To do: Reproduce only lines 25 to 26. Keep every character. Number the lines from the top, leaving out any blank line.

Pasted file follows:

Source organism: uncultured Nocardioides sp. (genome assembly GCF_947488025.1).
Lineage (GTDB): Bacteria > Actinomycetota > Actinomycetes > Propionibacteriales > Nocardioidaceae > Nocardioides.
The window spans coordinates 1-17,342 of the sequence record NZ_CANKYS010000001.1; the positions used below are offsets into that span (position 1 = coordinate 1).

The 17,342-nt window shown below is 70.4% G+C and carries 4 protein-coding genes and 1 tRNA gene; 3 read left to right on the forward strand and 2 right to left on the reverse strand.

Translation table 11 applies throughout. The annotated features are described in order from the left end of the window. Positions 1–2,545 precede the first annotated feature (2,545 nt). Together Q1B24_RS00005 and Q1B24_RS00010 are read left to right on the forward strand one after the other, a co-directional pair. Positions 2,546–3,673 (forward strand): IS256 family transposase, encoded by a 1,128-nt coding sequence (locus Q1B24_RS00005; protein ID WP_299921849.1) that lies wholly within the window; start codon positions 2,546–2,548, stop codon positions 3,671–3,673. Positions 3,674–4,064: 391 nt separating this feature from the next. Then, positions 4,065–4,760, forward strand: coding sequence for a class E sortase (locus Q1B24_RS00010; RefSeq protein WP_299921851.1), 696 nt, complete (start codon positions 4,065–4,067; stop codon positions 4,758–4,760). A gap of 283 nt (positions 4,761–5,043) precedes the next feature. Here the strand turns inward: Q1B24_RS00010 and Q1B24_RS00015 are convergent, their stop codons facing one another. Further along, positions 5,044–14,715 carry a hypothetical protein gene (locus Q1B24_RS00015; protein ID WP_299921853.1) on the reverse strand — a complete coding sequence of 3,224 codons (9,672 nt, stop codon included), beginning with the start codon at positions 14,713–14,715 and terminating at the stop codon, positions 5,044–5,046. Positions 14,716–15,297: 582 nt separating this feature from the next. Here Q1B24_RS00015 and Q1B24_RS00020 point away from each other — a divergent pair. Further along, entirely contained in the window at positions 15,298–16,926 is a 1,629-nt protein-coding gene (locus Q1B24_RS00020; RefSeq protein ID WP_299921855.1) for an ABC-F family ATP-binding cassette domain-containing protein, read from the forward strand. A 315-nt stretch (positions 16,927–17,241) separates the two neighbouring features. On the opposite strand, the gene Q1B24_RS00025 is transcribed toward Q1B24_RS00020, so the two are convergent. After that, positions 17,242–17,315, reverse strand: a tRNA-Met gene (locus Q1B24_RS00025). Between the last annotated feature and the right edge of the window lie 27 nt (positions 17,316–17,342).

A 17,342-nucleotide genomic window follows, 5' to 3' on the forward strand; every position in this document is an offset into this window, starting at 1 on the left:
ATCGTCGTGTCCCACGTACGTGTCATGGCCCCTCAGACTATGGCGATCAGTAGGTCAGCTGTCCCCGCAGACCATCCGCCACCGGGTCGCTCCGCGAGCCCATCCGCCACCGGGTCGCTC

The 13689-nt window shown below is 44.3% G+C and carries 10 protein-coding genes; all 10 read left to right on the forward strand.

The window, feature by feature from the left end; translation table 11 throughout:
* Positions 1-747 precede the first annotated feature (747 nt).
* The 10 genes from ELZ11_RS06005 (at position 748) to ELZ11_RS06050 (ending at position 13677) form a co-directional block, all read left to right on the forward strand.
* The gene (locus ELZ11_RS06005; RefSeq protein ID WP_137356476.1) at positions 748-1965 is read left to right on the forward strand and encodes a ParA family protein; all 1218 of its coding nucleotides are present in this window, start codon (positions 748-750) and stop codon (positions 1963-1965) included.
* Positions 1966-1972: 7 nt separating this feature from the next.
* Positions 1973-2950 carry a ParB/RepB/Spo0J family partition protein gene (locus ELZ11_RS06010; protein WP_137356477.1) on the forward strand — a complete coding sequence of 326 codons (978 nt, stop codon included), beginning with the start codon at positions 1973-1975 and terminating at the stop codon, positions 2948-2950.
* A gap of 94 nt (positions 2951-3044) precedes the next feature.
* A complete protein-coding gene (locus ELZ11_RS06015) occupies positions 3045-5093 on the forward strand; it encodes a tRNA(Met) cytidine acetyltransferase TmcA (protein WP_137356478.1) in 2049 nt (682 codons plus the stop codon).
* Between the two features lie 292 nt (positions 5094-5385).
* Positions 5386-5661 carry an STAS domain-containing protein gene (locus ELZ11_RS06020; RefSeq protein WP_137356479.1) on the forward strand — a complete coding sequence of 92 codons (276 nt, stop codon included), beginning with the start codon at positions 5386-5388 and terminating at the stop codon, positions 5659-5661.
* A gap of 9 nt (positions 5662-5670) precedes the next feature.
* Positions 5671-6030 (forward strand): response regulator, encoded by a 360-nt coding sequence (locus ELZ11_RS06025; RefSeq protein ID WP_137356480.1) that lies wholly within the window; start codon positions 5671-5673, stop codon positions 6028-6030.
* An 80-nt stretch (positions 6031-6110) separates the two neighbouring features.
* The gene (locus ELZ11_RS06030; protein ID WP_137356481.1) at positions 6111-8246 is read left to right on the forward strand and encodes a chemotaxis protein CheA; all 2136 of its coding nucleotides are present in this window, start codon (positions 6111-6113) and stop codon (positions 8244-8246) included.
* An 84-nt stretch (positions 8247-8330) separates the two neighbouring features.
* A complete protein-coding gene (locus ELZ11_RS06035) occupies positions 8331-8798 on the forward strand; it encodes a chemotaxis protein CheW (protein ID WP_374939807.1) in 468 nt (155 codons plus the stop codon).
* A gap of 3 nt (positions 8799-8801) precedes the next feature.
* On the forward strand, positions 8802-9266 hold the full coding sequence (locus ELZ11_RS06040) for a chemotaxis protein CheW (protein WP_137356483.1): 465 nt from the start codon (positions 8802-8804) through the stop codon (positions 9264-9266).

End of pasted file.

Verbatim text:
* A gap of 3 nt (positions 8799-8801) precedes the next feature.
* On the forward strand, positions 8802-9266 hold the full coding sequence (locus ELZ11_RS06040) for a chemotaxis protein CheW (protein WP_137356483.1): 465 nt from the start codon (positions 8802-8804) through the stop codon (positions 9264-9266).